The freshly picked, young leaves are commonly used in herbal medicines, but the bark of the paper birch can also be peeled off in strips and used to make an herbal tea or infusion.

Note:  You do not use dried birch leaves in herbal medicine.  The leaves must always be fresh, according to John Lust.

The White Birch, Betula alba:  This is also known as canoe birch, and paper birch.

The White Birch Tree leaves are astringent, diuretic and diaphoretic in their action.

White Birch Leaf Tea: An infusion of white birch leaves is said to eliminate gravel and dissolve kidney stones when it is made into an infusion and taken daily over a period of time.  The dose is 1 to 1 1/2 cups a day, sipped at intervals through the day.

White Birch Leaf Wash For External Use: A strong infusion of birch tree leaves can be used as a skin wash for skin problems such as acne, and eczema. If the skin problem is severe, the outer bark is recommended to make a decoction or ointment to be used on the skin.

For Baldness: A decoction of the leaves is recommended for baldness.  Leaves can be pounded to extract the juice, and this juice can be massaged into the scalp to help hair growth. Birch leaf tea is also good for the hair.

Hair Tonic:  Alternatively, to help hair growth, you could pound up some leaves and add them to apple cider vinegar.  I would infuse them in the vinegar for two weeks, and then strain off the vinegar and bottle it.

Apple cider vinegar is very good for hair growth, as it is rich in nutrients and helps to neutralize the scalp after using soap or shampoo.  Birch tree leaves added to the vinegar would make a very potent hair restorative.  Massage a little into the dried but damp hair after washing.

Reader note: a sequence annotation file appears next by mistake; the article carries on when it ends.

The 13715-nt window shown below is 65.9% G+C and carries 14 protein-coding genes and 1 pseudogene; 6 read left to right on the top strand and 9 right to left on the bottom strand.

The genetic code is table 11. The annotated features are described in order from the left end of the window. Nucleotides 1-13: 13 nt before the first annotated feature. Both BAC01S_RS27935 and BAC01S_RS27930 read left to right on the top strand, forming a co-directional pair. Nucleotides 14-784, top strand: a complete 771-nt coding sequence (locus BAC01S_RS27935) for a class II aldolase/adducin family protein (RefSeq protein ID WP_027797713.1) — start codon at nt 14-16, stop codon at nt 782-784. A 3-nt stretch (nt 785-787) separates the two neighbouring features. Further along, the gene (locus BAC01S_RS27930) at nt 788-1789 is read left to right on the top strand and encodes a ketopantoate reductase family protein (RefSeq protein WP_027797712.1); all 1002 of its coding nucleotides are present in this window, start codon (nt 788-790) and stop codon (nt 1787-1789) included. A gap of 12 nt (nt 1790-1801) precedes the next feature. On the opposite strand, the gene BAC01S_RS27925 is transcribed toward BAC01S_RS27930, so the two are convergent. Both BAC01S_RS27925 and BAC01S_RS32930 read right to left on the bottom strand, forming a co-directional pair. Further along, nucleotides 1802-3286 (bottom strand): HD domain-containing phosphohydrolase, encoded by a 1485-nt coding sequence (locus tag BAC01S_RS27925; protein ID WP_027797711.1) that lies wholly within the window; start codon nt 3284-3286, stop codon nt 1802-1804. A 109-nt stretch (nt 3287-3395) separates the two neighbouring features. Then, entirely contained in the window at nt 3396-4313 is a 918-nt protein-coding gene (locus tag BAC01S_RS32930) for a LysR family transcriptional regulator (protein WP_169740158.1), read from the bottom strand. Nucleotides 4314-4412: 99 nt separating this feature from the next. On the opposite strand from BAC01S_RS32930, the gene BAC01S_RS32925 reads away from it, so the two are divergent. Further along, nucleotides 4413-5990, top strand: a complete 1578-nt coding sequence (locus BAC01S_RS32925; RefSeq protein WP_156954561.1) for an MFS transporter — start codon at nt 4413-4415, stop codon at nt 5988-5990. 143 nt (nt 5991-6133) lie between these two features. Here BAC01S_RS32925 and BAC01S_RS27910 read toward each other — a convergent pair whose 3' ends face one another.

Insomnia:  Use Birch Tea For Restful Sleep: Birch Tree leaf tea is a mild sedative, which is partly why it is good for skin problems such as eczema, which are often stress related.  A cup of mild tea can be taken at bedtime to help you have a good night’s sleep.

Use as a Bath Additive: Put a handful of fresh leaves into your bath water.  This is good for the skin, and is conducive to a good night’s sleep.

The inner bark contains an oil which is sometimes substituted for wintergreen in liniment.

Standard Recipe for a Medicinal Tea: Infuse 1 tbsp leaves in ½ cup hot water

Decoction for Kidney Stones: This is John Lust’s recipe.   Use 1 tbsp leaves with ½ cup water. Boil briefly, let stand for 2 hours. Then add ½ tsp bicarbonate of soda. Take up to 1 cup a day.

Expressed juice from the leaves can be taken one teaspoon at a time, as required.

Sweet Birch Tree: The botanical name is betula lenta, also known as  black birch, cherry birch, mahogany birch, mountain mahogany, spice birch, and  sweet birch.

Sweet Birch is anthelmintic, astringent, and diuretic in its action.

As in Betula alba, the white birch, the leaves and bark can be used.

For Intestinal Worms and Urinary Problems . Like the White Birch, Sweet Birch has a therapeutic action on the kidneys.  However, sweet  birch  leaf tea is used more for urinary problems and to dispel intestinal worms.

Tea from inner bark makes a good mouthwash.  This tea can also be taken for diarrhea, rheumatism, and boils.

How To Make Birch Leaf Tea:  Use 1 teaspoon of inner bark or leaves.  Pour over a cup of boiling water and let stand for five minutes.  Strain.  Take 1 to 2 cups per day to soothe the nerves and for conditions such as gout, rheumatism and dropsy, or to help prevent kidney stones.

The inner bark of Betula lenta, like betula alba, produces an oil similar to oil of  wintergreen:  This can be distilled from the inner bark and twigs. The oil of the Birch Tree Bark is used externally for treating eczema and other skin diseases.